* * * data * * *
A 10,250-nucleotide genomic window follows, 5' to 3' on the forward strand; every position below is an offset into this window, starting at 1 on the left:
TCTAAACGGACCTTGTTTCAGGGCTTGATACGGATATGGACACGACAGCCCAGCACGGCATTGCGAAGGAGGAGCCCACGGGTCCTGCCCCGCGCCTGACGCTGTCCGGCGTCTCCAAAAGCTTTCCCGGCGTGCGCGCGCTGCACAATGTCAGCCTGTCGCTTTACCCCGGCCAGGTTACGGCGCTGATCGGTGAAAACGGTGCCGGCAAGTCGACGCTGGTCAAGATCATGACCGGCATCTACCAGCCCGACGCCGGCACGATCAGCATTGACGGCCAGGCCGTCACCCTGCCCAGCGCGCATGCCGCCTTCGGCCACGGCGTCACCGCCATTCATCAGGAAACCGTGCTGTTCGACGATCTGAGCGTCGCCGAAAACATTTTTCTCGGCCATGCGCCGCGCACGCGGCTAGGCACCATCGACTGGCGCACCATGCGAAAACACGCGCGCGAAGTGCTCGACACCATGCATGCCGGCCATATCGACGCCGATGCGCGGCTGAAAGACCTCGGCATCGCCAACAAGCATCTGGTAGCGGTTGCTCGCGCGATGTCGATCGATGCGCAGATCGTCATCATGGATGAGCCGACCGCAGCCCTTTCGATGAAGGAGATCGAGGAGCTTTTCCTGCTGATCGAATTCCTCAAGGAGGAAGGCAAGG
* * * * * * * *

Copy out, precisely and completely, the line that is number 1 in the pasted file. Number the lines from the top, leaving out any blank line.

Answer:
A 10,250-nucleotide genomic window follows, 5' to 3' on the forward strand; every position below is an offset into this window, starting at 1 on the left: